2001-12-15 / Sports

Just Call Me Tom: A Story Of Two Brothers

By Mark Ginocchio

Just Call Me Tom:
A Story Of Two Brothers
By Mark Ginocchio

It’s an epic battle of big brother versus little brother. Tom McCormack, the seventh grader is playing one on one with Ryan McCormack the tenth grader. Both athletes take the game seriously. Despite the age difference, Ryan is not going to let "Tommy" win. Tommy is going to have to do that the hard way.

Tommy is on defense and is now being backed down to the hoop by the older, stronger Ryan. Tommy refuses to let him score. He’s going to show his big brother he belongs. He sticks to Ryan’s back like they’re glued. Ryan keeps backing him down, trying to overpower him, but it’s not working. "Tommy has brought his ‘A’ game today, he’s thinking. Suddenly, Ryan turns around to face the hoop. One of his elbows hits Tommy’s face. His tooth flies out of his mouth onto the court.

"I took it personally," Tom McCormack, the Breezy Point native who is starting his sophomore year as Adelphi University’s new point guard, now reflects with a smile. "He always found a way to kick my ass whenever we played."

After last year’s unbelievable season, which resulted in a perfect regular season and an Elite Eight appearance, Adelphi University realized that they might never be able to replace NCAA Division II Player of the Year Ryan McCormack. However, as the 2001-2002 season gets underway, Adelphi thinks they have found that replacement in Tom McCormack, the "great one’s" little brother.

Tom comes to Adelphi after spending his freshman year at Belmont-Abbey College in North Carolina. He was offered a spot on the Adelphi team but he chose not to come because "I wasn’t going to play and my brother was on the team." Instead, he wanted to go to a school where he would get plenty of playing time and a chance to form his own identity.

"In high school I was Ryan’s little brother," he said. "I wanted to move my own way and try and shed that image."

He was able to achieve that at Belmont Abbey but they didn’t have the winning season that Adelphi had last year. "Ryan and I were speaking every day, sharing stories and he kept telling me how great Adelphi’s program was," Tom said. "After the season ended I wanted to be back in New York." He took Ryan’s graduation as a sign to come to Adelphi.

"His dad and I told him it was going to be hard filling Ryan’s shoes," said Adelphi Basketball Coach Jim Ferry. "The expectations are high but he’s got three years to prove himself."

Tom knew that this decision was going to put him back in the same position that he faced in high school.

"At the beginning of the year, I was known by everyone as ‘Ryan’s brother,’" he stated. "But, the more I get to know the guys the more I become known as ‘Tom McCormack.’" However, he did note that outside of the team he is still "Ryan’s brother."

Ferry expressed that Tom is faced with an "abnormal situation." He added, "Ryan may have been the best player to ever wear an Adelphi uniform. The expectations that will follow anyone who will replace him are going to be tough, especially if that player is his brother."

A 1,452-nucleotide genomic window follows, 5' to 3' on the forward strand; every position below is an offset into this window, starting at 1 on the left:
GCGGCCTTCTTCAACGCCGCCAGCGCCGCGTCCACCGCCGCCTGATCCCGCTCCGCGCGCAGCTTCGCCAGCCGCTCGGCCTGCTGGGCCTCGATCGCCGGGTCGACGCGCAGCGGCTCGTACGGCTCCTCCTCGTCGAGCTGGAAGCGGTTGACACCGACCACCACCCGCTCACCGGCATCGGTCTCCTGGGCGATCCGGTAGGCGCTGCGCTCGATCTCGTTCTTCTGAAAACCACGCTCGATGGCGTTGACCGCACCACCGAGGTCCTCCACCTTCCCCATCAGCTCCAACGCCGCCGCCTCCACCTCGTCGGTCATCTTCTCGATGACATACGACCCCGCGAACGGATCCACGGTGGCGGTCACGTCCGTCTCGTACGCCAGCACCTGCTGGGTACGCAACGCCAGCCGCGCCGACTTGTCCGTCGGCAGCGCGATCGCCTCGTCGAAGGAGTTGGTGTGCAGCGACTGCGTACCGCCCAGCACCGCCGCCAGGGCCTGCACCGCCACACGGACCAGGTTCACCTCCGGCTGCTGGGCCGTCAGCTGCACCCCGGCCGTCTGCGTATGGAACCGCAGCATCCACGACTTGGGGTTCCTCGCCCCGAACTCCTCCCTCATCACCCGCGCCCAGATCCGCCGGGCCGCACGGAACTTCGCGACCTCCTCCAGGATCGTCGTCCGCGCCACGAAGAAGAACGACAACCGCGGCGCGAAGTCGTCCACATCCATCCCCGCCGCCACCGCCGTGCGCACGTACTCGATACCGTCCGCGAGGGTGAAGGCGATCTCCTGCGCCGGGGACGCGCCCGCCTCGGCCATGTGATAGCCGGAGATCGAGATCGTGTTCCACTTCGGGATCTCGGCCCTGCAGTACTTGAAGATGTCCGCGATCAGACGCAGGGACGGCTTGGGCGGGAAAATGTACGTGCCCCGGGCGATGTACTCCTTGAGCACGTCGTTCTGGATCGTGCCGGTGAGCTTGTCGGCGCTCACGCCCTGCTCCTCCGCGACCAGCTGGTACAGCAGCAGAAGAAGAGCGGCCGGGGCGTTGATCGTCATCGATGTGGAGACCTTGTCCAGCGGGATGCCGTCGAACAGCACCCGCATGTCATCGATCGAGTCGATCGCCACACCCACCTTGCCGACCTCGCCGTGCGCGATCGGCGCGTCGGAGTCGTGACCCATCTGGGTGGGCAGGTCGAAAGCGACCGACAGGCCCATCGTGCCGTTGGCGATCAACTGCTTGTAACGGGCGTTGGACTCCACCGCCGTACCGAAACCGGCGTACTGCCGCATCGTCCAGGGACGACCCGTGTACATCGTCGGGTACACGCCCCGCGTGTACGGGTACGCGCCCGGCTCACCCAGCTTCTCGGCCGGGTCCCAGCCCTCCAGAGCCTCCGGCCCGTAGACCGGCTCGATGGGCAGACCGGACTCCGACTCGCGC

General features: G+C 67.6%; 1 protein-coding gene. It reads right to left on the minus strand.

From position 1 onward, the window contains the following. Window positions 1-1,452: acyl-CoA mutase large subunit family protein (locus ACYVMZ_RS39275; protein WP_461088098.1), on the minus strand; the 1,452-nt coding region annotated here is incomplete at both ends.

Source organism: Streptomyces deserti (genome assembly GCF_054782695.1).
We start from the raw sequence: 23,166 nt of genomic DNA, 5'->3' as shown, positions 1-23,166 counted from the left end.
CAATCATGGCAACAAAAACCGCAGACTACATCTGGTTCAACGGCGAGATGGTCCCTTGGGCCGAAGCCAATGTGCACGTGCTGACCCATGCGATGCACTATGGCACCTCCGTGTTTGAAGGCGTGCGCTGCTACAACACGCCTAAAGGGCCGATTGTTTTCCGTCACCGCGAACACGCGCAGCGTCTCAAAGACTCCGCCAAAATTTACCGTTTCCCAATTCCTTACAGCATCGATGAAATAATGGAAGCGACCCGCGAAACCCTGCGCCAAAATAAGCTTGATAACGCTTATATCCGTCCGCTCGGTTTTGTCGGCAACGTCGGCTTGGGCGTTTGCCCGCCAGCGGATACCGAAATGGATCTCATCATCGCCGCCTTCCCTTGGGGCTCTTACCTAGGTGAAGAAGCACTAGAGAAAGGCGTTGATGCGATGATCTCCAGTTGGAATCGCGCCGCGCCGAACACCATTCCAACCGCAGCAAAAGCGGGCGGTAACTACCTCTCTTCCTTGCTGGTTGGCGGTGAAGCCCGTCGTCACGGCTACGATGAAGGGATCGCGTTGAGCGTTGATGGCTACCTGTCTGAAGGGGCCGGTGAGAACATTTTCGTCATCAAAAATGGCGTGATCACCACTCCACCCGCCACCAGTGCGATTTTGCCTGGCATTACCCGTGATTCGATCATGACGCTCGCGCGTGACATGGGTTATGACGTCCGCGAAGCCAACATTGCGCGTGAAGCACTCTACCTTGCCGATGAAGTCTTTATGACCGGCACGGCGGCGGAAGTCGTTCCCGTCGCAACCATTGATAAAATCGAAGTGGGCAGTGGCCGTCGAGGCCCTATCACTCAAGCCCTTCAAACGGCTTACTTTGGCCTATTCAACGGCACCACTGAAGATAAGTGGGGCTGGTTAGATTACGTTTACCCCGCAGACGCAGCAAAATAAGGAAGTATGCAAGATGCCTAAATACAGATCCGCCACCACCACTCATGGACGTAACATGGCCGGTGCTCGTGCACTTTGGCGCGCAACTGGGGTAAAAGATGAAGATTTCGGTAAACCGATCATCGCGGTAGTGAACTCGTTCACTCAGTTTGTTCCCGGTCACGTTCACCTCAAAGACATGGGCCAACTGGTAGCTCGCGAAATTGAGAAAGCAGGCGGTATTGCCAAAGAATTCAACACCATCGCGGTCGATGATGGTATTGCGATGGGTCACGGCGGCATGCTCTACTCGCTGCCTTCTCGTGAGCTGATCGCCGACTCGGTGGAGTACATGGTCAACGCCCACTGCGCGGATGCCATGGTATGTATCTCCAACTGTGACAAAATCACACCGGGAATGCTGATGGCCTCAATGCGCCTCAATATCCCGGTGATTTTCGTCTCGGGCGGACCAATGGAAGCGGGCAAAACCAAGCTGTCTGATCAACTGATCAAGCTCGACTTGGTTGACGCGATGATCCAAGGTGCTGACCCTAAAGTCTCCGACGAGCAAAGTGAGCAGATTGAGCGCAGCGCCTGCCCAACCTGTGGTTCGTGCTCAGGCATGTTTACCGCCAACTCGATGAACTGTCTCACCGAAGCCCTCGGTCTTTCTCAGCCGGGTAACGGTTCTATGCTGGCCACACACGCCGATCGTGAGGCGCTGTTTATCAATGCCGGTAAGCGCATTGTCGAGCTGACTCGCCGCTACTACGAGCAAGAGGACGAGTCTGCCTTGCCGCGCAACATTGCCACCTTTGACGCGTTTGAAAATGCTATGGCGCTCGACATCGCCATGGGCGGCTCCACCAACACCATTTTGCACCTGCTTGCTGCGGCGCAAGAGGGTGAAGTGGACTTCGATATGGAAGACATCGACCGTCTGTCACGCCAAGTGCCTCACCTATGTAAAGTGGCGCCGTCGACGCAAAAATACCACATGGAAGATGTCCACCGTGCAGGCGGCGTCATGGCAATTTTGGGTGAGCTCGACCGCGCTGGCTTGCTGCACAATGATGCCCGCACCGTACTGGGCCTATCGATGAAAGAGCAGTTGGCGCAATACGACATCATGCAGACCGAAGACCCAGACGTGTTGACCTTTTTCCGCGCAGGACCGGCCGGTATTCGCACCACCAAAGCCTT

When asked how this makes him feel Tom said, "It’s a positive thing. It drives me to work harder. We just have the same last name. I don’t think I’m in his shadow."

Tom and Ryan have played on the same team before, during summer leagues. Tom claims, "they were valuable, competitive experiences." When asked, he admitted, "Ryan is better." He adds, "but he pushes me to be better than him and he keeps telling me that it may happen one day."

"They’re very similar players," Ferry explained. "Tom is a bit taller and lankier and Ryan was more aggressive, but that comes with experience." When asked if he ever looked at Tom on the court and wished Ryan was back on the squad Ferry said, "It’s never been in regards to when I look at Tom. Anyone would be crazy to turn down an All-American like Ryan but we’re doing pretty well without him."

Tom has always been driven to better himself in basketball. "It’s my passion," he says. "I couldn’t see myself going to school and not playing. It’s something I can’t live without."

Fitting for a point guard, Tom’s idol is "Pistol Pete" Maravich. "He was a flashy point guard," Tom says. "He completely reinvented the point guard position. He was 30 years ahead of his time."

And would he fare better against "Pistol Pete" in one-on-one than he did against his brother?

"Not a chance," he laughs.

Although he has an interest in sports management, Tom’s real dream is to continue playing after graduation, possibly overseas in Europe. When asked what would he think if he played on the same team with Ryan, who has just recently signed a contract with a professional league in Greece, Tom smiled and said, "That would just be crazy. I wouldn’t mind it for a year or too, but then I would have to move on. I can’t always be ‘Ryan’s little brother.’"

Keeping his mind in the present, Tom believes that this could "definitely be the year" for the Panthers. The team has been doing what they can to keep last year’s success in perspective.

"It’s a new year and [Coach] Ferry has stressed that last year is over and done with," Tom says. "We’re 0-0 and everyone in the country is looking at us on the schedule and seeing a big bullseye on our backs."

"Last year was a magical season," Ferry said. "But 31-0 doesn’t happen… well, much at all… but I think that we have all the pieces and Tom McCormack would be a big part of it all."

In the meantime, Tom is still trying to consider ways to shed that "little-brother" image. "The perfect season is not necessary, we just need to win

games. We’ve really come together and the outlook is great."

And how will he ultimately become known as "Tom McCormack" and not "Ryan McCormack’s little brother?"

"Win a championship," he says with a huge smile on his face.

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